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Meeting the Minister before Dividend Tax D-Day

Last week I joined forces with MPs Peter Kyle (Labour, Hove & Portslade) and Caroline Lucas (Green, Brighton Pavilion). We were meeting David Gauke, the Financial Secretary to the Treasury, to make the case for micro-businesses about the government’s plans to increase dividend taxes and review IR35 rules.


Mr Gauke and his officials are responsible for steering the Finance Bill 2016 through Parliament, which will include the changes to dividend taxes. Peter, Caroline and I explained to Mr Gauke our concerns over the transition from the old to the new dividend tax regime. Our analysis shows this will particularly hit lower earning micro-business company directors hardest.


There was a clear understanding of the issues at hand, and that some of the mitigating allowances offered thus far aren’t applicable to most micro-businesses (e.g. Annual Investment Allowance and Employment Allowance). In the meeting we explored a number of options including deferring the entire changes until the Corporation Tax rate is cut in 2017, providing a one-off transitional credit for those directors earning under £50,000, or possibly changing the ratio of the tax bands.


This latter suggestion would look at changing the current proposals so that higher earners would see a bigger tax rise than lower earners. For example, Government could increase the lower band’s rate by just 5.5% and the highest band by 9.5% to shift the ‘progressiveness’ of the measure. Currently everyone, no matter how much their income, will see their rate go up by 7.5%. One final area worth exploring, but clearly costly to the Government, would be to increase the new £5,000 tax-free dividend allowance to a higher value, perhaps £7,500.


While there was no agreement on a specific way forward, we welcomed the commitment to look at the options and recognition that some of the communications so far hadn’t acknowledged micro-businesses as a specific area of concern. We also were able to explore our concerns around the chilling effect further IR35 restrictions could have on freelancers and contractors.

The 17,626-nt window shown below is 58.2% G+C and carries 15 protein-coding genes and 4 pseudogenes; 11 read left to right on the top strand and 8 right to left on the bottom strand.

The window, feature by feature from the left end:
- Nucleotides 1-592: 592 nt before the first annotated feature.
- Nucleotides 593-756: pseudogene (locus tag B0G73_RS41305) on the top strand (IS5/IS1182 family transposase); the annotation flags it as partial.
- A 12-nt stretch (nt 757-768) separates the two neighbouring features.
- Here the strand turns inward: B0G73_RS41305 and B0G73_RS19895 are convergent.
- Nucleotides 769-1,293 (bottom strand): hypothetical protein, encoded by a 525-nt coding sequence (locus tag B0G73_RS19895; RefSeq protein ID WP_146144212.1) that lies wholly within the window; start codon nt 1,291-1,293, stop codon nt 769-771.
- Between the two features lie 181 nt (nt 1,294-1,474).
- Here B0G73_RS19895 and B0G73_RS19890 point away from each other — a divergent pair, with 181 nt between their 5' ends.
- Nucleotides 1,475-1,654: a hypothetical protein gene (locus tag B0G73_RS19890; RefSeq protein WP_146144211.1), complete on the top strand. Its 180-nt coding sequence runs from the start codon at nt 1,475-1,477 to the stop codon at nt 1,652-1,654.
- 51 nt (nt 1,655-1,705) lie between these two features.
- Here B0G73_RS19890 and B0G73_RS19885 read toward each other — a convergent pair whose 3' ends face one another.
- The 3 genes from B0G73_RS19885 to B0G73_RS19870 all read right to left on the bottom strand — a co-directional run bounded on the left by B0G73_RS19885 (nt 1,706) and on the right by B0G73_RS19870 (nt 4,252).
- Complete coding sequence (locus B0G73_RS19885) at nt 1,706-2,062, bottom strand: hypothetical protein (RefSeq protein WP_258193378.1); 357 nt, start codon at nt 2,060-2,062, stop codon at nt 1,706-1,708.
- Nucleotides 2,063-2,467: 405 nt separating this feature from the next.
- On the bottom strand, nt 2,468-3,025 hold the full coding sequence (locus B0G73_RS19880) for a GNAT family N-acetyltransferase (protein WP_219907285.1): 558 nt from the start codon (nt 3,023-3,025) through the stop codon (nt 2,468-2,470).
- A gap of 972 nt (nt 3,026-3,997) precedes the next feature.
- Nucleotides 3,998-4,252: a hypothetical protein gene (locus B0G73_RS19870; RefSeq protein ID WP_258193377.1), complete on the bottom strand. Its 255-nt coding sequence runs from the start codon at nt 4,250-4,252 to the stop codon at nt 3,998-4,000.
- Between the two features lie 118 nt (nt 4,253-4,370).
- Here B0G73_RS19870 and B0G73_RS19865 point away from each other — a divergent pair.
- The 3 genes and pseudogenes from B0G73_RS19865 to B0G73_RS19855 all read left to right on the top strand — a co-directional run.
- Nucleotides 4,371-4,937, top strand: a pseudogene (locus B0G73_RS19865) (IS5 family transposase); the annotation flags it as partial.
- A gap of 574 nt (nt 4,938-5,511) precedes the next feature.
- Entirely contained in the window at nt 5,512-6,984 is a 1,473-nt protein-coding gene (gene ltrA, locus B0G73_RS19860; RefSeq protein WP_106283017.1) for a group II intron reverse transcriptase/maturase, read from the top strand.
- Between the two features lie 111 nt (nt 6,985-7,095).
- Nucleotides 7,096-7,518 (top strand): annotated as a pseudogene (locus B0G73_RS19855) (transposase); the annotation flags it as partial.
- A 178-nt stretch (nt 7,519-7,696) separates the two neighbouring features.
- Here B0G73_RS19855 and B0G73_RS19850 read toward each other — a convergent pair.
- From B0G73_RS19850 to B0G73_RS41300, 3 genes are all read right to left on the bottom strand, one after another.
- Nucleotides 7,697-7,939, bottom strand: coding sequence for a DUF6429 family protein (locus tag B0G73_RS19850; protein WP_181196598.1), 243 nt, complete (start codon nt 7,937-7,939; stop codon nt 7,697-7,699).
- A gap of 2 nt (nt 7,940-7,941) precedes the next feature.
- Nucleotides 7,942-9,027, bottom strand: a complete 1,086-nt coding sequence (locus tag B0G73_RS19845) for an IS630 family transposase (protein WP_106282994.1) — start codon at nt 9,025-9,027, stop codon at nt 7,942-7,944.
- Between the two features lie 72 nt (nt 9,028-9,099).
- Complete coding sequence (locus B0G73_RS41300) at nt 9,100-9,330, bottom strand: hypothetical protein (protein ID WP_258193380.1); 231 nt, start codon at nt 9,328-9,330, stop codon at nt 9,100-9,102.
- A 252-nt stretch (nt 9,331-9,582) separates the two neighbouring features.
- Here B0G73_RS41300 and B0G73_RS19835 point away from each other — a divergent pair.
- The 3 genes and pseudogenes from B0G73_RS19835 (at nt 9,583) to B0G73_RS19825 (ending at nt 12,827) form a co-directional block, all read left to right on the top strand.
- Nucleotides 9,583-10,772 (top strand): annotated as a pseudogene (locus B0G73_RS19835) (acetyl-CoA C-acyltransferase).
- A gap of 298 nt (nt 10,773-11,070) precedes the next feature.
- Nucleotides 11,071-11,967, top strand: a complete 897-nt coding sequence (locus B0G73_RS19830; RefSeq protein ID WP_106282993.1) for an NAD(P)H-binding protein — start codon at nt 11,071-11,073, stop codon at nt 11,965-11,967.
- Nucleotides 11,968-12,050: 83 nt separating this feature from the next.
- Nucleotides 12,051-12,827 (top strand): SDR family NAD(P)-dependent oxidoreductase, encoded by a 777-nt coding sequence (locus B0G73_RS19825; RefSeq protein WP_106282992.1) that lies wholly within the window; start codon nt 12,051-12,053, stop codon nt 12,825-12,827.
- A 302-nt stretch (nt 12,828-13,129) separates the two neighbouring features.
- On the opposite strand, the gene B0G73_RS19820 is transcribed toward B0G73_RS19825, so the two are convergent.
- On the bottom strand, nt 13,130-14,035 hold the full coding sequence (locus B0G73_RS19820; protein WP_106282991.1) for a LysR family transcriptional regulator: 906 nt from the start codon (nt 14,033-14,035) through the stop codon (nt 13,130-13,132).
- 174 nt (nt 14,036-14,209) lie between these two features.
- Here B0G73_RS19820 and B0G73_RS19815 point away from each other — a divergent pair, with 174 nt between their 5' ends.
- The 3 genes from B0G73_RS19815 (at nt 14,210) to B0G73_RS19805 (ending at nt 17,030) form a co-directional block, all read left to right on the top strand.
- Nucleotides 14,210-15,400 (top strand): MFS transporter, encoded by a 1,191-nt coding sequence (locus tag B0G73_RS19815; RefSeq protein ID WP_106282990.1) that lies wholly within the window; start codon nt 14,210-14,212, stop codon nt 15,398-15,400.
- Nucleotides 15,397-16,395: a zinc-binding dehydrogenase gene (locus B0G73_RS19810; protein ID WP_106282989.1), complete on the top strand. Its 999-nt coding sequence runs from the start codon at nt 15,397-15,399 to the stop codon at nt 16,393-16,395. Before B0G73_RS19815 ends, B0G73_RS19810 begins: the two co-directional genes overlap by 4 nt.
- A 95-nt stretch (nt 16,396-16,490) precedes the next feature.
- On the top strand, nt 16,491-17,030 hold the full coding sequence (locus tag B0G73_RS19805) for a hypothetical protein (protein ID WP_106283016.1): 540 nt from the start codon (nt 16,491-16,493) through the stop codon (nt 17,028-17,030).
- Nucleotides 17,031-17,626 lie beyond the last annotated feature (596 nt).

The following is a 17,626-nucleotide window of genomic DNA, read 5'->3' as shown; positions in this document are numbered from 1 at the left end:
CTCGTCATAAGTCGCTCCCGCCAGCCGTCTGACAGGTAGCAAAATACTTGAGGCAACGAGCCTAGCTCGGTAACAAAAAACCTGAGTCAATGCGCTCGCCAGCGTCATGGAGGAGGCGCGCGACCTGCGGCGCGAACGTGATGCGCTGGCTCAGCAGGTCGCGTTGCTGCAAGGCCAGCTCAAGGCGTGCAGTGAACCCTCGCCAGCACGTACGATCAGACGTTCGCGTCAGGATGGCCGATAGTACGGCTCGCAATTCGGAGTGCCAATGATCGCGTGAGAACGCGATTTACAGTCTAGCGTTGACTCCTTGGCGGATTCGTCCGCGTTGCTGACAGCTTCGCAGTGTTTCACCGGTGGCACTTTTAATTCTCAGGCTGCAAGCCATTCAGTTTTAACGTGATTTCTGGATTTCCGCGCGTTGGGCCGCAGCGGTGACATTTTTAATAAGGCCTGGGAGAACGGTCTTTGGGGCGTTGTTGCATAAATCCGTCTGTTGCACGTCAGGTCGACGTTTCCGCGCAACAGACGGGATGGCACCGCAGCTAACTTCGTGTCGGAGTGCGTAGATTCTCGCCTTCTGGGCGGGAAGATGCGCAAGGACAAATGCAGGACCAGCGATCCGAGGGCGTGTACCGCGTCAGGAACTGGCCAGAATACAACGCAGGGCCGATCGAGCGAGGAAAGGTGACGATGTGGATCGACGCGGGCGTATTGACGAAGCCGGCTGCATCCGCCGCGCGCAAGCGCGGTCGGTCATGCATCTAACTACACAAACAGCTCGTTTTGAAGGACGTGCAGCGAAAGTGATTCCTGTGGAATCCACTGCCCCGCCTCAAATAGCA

Finally we had a productive and supportive conversation around the ‘Making Tax Digital’ strategy. We’re excited to support government’s ambition on this strategy and will be an early test site for some of the technology HMRC will be using.


This, along with our many other meetings with MPs and officials, was another step in our work towards making the voices of micro-businesses heard in the halls of power. Our views on dividend taxes were also raised by the recent House of Lords Finance Bill Subcommittee, whose report also flagged concern about the lack of communication from HMRC to the public about the planned changes.


If you’re a company director for a micro-business there is still time to make your MP aware of what the dividend tax changes mean for you and to ask for their support.


Use the free service WriteToThem.com to enter your postcode and write to your local MP. These are some points we suggest you make in your message, but do make it your own:



  • You are a director of one of the 3.4 million companies incorporated on the Companies House Register. Like you, most of these are micro-business of 9 or fewer employees.

  • The planned changes to dividend taxes due in the Finance Bill 2016 will hit lower earning directors particularly hard. You believe this is an unfair burden.

  • You would like them to raise these concerns with ministers and to seek amendments to the Bill to mitigate against these transitional impacts on smaller businesses like your own which are more vulnerable to sudden rises in tax.


You can link to a copy of our PDF one-pager briefing sheet on Dividend Tax changes

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